The Baltimore police detective who was fatally shot in the line
of duty last week was scheduled to testify in a federal case
against officers indicted earlier this year, the Baltimore
Police Department confirmed Wednesday.
The day after he died, Homicide Det. Sean Suiter, 43, was set
to testify before a federal grand jury about an incident that
occurred years ago involving BPD officers, Police Commissioner
Kevin Davis said during a newsso conference.
The officers were indicted in March and
August on federal racketeering charges.
Davis also revealed that investigators believe Suiter had been
killed with his own weapon, adding that there were signs of a
struggle between Suiter, an 18-year veteran of the BPD, and his
killer, who remains at large.
At Wednesday’s news conference, Davis attempted to dispel any
rumors that Suiter’s pending testimony was related to his
Suiter was not a target of the ongoing federal investigation of
the eight officers, members of Baltimore’s elite Gun Trace Task
Force, according to police.
“The BPD and the FBI do not possess any information that this
incident … is part of any conspiracy,” Davis
said, explaining that the fatal
confrontation “appears to be nothing more than a
spontaneous observation of a man behaving suspiciously and a
spontaneous decision to investigate his conduct.”
Suiter, a father of five, was shot in the head on
Nov. 15 after noticing a man acting suspiciously while he
and his partner were investigating a 2016 triple homicide. He
died one day later.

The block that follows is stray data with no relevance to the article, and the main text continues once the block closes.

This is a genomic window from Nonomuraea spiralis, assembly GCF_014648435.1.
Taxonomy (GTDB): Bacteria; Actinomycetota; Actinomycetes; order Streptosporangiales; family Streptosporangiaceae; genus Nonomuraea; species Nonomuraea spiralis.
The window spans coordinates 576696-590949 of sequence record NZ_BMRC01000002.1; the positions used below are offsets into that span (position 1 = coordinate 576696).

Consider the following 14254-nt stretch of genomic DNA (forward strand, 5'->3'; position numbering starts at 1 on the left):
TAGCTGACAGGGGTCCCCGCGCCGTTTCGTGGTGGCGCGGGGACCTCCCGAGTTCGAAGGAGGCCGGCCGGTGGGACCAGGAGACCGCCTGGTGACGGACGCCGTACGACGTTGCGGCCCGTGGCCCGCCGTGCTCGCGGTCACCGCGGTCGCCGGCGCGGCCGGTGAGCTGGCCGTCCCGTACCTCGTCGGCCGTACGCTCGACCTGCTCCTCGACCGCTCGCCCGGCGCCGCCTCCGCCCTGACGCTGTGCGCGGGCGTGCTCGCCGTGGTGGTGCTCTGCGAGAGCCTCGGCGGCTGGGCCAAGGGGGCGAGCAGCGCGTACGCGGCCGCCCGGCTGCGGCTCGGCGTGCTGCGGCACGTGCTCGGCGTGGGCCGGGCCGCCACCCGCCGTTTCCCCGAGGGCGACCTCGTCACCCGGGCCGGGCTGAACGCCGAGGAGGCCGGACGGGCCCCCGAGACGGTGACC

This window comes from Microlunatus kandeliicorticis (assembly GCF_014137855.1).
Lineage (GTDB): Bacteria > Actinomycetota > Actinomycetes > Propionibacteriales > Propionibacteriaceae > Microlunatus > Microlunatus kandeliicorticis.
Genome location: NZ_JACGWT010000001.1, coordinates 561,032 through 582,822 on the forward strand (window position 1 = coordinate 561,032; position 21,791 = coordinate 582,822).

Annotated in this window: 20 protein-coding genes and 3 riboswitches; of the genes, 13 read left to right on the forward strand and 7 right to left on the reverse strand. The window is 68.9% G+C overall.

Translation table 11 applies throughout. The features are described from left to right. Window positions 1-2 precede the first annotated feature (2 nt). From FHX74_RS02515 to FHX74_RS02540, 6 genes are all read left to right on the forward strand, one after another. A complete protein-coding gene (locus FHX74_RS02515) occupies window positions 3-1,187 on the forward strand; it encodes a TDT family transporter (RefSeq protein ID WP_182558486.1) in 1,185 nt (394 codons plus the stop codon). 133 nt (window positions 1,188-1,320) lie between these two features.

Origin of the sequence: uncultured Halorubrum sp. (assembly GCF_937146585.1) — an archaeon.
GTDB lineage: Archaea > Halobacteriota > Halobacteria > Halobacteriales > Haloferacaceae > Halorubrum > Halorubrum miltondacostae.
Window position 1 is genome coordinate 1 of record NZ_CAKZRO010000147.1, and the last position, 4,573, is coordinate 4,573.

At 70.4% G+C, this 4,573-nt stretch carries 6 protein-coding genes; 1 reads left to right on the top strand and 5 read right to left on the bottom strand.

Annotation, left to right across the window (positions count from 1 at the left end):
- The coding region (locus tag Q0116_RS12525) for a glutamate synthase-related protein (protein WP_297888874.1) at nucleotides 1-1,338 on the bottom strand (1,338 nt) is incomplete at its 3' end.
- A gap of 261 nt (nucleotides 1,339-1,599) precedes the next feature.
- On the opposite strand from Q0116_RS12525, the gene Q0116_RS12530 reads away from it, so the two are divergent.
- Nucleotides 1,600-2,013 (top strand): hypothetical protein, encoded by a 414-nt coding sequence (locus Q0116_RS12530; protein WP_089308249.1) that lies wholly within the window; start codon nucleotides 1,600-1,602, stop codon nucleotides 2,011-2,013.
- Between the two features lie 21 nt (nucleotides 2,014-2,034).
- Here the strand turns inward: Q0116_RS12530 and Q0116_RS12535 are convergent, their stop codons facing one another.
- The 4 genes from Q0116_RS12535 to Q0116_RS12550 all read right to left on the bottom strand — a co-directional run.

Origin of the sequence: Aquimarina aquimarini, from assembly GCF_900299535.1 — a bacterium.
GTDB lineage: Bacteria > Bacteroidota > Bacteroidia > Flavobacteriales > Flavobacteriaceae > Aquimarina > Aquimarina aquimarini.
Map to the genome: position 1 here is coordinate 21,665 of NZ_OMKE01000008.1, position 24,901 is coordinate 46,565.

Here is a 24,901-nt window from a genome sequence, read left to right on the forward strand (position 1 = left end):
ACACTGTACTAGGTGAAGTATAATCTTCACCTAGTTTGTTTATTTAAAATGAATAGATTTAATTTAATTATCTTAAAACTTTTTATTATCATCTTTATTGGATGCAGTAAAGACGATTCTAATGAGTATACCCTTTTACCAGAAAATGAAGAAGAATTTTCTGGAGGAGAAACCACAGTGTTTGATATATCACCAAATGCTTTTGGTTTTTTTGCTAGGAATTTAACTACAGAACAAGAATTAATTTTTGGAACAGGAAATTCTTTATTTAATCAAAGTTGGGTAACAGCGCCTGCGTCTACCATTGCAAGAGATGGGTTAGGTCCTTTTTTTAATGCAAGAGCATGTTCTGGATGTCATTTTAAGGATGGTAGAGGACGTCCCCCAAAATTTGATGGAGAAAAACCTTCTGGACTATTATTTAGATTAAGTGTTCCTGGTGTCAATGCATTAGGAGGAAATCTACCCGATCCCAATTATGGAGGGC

During that day’s investigation efforts, both Suiter and his
partner had noticed the suspicious man in a vacant lot and
approached him, Davis said Wednesday, citing surveillance
camera footage reviewed by investigators.
“Upon the sound of gunfire, Detective Suiter’s partner sought
cover across the street,” Davis explained. “He immediately
called 911. We know this, because it is captured on private
surveillance video that we have recovered.”
According to police, the ongoing investigation revealed that
Suiter was shot within close range and was still holding his
radio in his left hand.
Davis also confirmed that Suiter’s death remains an open
homicide investigation and confirmed that police don’t have a
suspect in custody a week after the shooting.
Asked about the conspiracy theories surrounding Suiter’s
killing, Davis said, “It certainly makes for great theater.”
“We have a police officer who’s shot and killed, and we don’t
have a good description and we don’t have someone in custody
and ― lo and behold ― we find out after the fact that he was
scheduled to testify in front of a federal jury.”
Still, Davis added, “there’s no evidence whatsoever that
Suiter’s death was related to his testimony.”
Many people remain suspicious of the timing of Suiter’s death,
including Intercept columnist and prominent civil rights
activist Shaun King.
This is dirty.
Baltimore Police Officer who was just murdered was
scheduled to testify AGAINST other corrupt cops on the
I believe they had this man killed. https://t.co/hYTg2VtV1L
— Shaun King (@ShaunKing)
November 23, 2017
The Baltimore Police Department has been under public scrutiny
after the Justice Department released a damning report last
year that revealed the department had routinely abused
Baltimore residents’ civil rights, including
unconstitutional stops, frisks and arrests, using excessive
force and taking a lax approach to sexual assault cases.
In April, a federal judge approved a
deal made during the Obama administration between the
city and the Justice Department to reform the troubled police
department. The Trump
administration had requested a delay on the approval
of that deal, but it was rejected.
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